In four parts, author Yefei Lu covers specific cases from Warren Buffett’s career. Lu digs through old annual reports, Moody’s Investors Service manuals, and partnership letters to provide the reader with the key data points and metrics that Buffett would have seen when he first researched the 20 businesses. This kind of valuation work should be of great interest to equity analysts and value-minded portfolio managers.
Warren Buffett and Protégé Partners entered into a 10-year bet on whether an index fund would outperform a portfolio of hedge funds. With two years remaining, Buffett leads by a wide margin. So what does that mean for the active vs. passive debate?
Most studies of the impact of family ownership indicate that, on balance, family control is a good thing for stockholders. Family-controlled firms typically maintain a long-term perspective and strong balance sheets, and boast corporate cultures that have won the admiration of Warren Buffett. Credit Suisse has added to the body of research on family-controlled firms with the recent release of The Family Business Model, a global study which sought to better understand why family-run businesses outperform.
By now you might have seen the sensational headlines from all major financial news outlets: The Chinese stock market has finally crashed!
The burgeoning market for mergers is reflective of a lack of organic growth opportunities, cheap capital, and flush corporate coffers. Additionally, elevated stock prices provide buyers with a strong currency and sellers with a reason to cash in, which helps explain why M&A activity has tended to peak around market tops, most recently in 2007, and before that in 2000. So while the pace of deals may be a sign that CEOs and their boards are more confident about their prospects for growth, investors should be aware that their timing of late has been less than prescient. For those investors tempted to pick the next takeover target, the safer bet may be on the Wall Street bankers who are doing the matchmaking and financing. They always get paid.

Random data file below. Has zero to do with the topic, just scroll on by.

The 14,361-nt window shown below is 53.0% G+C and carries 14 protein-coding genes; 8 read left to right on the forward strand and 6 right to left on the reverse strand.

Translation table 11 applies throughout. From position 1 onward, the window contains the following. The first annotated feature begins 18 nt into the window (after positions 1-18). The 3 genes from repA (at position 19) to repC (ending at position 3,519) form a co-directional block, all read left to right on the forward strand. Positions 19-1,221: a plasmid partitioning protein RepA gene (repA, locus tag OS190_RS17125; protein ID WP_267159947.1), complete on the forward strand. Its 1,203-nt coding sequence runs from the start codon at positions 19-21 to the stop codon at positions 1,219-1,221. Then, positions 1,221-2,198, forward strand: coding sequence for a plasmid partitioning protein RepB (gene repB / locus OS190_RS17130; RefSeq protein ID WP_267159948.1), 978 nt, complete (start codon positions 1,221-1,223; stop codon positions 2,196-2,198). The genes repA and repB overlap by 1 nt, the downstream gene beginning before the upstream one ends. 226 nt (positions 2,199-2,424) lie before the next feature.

It was an eventful week: In their annual letter, Warren Buffett and Charlie Munger revealed to Berkshire Hathaway shareholders what has made the company such a success. Chai Jing, an investigative journalist, released a documentary on the sources of China's air pollution, which almost instantaneously attracted 100 million viewers. Read more about the letter, the documentary, and the most debated dress on the planet in this latest edition of Weekend Reads.
The poor performance of active management has been well chronicled of late but the active fund management industry is not going down without a fight. Apologists have been quick to point to artificially low interest rates as one factor dragging down the collective returns of stock pickers. Index huggers — those managers with low tracking error funds and almost no hope of outperforming their benchmark after fees — are also to blame. In response, active managers are pointing to their “active share” — a measure of how much a portfolio’s holdings differ from those of its benchmark — and research that suggests funds with the highest active share do indeed beat their benchmarks. A review of just-filed quarterly 13F reports reveals that some of the most prominent fund managers truly embrace their role as active portfolio managers.
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